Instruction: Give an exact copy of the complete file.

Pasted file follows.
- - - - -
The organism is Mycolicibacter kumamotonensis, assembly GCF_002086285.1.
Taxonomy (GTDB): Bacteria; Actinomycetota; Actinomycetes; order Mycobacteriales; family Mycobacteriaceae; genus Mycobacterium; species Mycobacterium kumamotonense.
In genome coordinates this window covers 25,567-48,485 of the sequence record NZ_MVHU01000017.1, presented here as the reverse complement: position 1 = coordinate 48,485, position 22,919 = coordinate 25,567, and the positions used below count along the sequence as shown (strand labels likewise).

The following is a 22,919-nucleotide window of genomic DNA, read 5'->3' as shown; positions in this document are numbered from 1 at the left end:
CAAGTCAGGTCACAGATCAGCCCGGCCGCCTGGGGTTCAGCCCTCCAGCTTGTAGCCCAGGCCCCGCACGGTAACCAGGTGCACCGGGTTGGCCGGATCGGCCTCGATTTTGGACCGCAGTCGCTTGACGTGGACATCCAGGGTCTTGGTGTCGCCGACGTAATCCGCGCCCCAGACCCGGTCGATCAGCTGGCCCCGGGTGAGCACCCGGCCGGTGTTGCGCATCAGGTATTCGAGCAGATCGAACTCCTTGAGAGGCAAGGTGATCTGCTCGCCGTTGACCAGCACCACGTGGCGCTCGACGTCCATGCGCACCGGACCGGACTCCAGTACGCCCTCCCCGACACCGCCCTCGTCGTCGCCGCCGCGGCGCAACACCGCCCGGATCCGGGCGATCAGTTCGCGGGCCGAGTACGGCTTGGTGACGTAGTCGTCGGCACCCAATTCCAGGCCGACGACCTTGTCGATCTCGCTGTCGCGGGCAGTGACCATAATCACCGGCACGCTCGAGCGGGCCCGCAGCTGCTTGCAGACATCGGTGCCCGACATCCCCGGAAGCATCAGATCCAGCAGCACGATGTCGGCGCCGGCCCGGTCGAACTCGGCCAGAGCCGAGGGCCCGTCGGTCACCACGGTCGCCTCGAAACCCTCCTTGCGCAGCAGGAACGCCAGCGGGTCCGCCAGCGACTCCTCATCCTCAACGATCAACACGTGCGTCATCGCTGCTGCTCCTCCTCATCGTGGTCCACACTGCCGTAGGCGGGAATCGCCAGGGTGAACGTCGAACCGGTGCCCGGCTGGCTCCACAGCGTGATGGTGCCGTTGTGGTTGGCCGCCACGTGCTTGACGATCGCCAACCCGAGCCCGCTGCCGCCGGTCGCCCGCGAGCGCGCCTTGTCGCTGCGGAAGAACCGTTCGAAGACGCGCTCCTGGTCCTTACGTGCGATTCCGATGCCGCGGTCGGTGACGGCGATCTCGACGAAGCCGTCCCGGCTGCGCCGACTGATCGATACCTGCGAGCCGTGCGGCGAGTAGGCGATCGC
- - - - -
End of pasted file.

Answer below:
The organism is Mycolicibacter kumamotonensis, assembly GCF_002086285.1.
Taxonomy (GTDB): Bacteria; Actinomycetota; Actinomycetes; order Mycobacteriales; family Mycobacteriaceae; genus Mycobacterium; species Mycobacterium kumamotonense.
In genome coordinates this window covers 25,567-48,485 of the sequence record NZ_MVHU01000017.1, presented here as the reverse complement: position 1 = coordinate 48,485, position 22,919 = coordinate 25,567, and the positions used below count along the sequence as shown (strand labels likewise).

The following is a 22,919-nucleotide window of genomic DNA, read 5'->3' as shown; positions in this document are numbered from 1 at the left end:
CAAGTCAGGTCACAGATCAGCCCGGCCGCCTGGGGTTCAGCCCTCCAGCTTGTAGCCCAGGCCCCGCACGGTAACCAGGTGCACCGGGTTGGCCGGATCGGCCTCGATTTTGGACCGCAGTCGCTTGACGTGGACATCCAGGGTCTTGGTGTCGCCGACGTAATCCGCGCCCCAGACCCGGTCGATCAGCTGGCCCCGGGTGAGCACCCGGCCGGTGTTGCGCATCAGGTATTCGAGCAGATCGAACTCCTTGAGAGGCAAGGTGATCTGCTCGCCGTTGACCAGCACCACGTGGCGCTCGACGTCCATGCGCACCGGACCGGACTCCAGTACGCCCTCCCCGACACCGCCCTCGTCGTCGCCGCCGCGGCGCAACACCGCCCGGATCCGGGCGATCAGTTCGCGGGCCGAGTACGGCTTGGTGACGTAGTCGTCGGCACCCAATTCCAGGCCGACGACCTTGTCGATCTCGCTGTCGCGGGCAGTGACCATAATCACCGGCACGCTCGAGCGGGCCCGCAGCTGCTTGCAGACATCGGTGCCCGACATCCCCGGAAGCATCAGATCCAGCAGCACGATGTCGGCGCCGGCCCGGTCGAACTCGGCCAGAGCCGAGGGCCCGTCGGTCACCACGGTCGCCTCGAAACCCTCCTTGCGCAGCAGGAACGCCAGCGGGTCCGCCAGCGACTCCTCATCCTCAACGATCAACACGTGCGTCATCGCTGCTGCTCCTCCTCATCGTGGTCCACACTGCCGTAGGCGGGAATCGCCAGGGTGAACGTCGAACCGGTGCCCGGCTGGCTCCACAGCGTGATGGTGCCGTTGTGGTTGGCCGCCACGTGCTTGACGATCGCCAACCCGAGCCCGCTGCCGCCGGTCGCCCGCGAGCGCGCCTTGTCGCTGCGGAAGAACCGTTCGAAGACGCGCTCCTGGTCCTTACGTGCGATTCCGATGCCGCGGTCGGTGACGGCGATCTCGACGAAGCCGTCCCGGCTGCGCCGACTGATCGATACCTGCGAGCCGTGCGGCGAGTAGGCGATCGC